— Angélica M. Acevedo (@angacevedo15) August 5, 2020
“When the governor and the mayor called on us to close our business indefinitely this year as part of the PAUSE program, we did that in the name of public health,” Dixon said. “We went over three months, 95 days, with almost no revenue at all. But we did that because we believed our leaders when they said, ‘We’re in this together.’ But now here we are five months later, having put thousands of dollars back into our business to reopen, and like many of our neighbors, three months behind on rent and small business have been left alone holding the bag.”
Dixon and McSorley later mentioned Queens Together’s new petition to garner support for actions like creating an immediate path to commercial rent relief, fund a new round of NYC Department of Small Business Services’ disaster grants and loans with improved guidelines and make permanent the caps on third-party app delivery fees for restaurants.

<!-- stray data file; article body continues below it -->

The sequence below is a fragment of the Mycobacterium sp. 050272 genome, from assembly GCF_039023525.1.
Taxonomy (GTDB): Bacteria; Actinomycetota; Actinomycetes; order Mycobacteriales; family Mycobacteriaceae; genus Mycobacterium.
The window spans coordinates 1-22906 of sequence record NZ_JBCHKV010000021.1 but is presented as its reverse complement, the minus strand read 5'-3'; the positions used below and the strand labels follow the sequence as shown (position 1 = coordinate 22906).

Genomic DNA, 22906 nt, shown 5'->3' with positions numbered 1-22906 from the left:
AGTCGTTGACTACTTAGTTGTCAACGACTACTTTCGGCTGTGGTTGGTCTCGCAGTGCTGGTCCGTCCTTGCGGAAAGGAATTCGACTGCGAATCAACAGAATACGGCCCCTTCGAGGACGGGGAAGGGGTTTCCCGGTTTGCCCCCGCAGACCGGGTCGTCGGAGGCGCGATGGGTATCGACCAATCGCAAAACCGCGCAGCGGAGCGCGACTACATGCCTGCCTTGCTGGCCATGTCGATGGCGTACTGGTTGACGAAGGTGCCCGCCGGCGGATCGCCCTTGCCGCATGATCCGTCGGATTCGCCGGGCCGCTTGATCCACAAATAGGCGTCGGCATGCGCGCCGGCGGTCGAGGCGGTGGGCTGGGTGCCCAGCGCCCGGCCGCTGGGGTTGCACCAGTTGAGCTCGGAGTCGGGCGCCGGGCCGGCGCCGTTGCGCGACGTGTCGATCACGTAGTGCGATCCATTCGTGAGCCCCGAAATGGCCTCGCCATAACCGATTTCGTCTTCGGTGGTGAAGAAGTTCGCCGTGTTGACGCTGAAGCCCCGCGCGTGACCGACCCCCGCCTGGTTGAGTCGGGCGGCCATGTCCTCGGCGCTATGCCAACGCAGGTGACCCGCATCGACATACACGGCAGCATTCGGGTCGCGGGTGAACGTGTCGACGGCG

At the presser, Gianaris mentioned that nonprofits are also at risk of disappearing. He introduced Sheila Lewandowski, the executive director of the Chocolate Factory Theater in Long Island City. She spoke about theaters being one of the first to shut down as a result of COVID-19.
“We had a show that was in production. The artist had been in residence for three weeks. The set sat there empty … for three and a half months. We had six other shows that were scheduled between that time and the end of June — they all had to be canceled,” she said. “We paid all the artists even though we had no box office, even though our grants have been cut, even though we’re expecting more grants to be cut from the city and state to be cut because of the financial situation — yet our rent continues. Our electric has gone up, our major medical has gone up, our regular insurance bills have gone up.”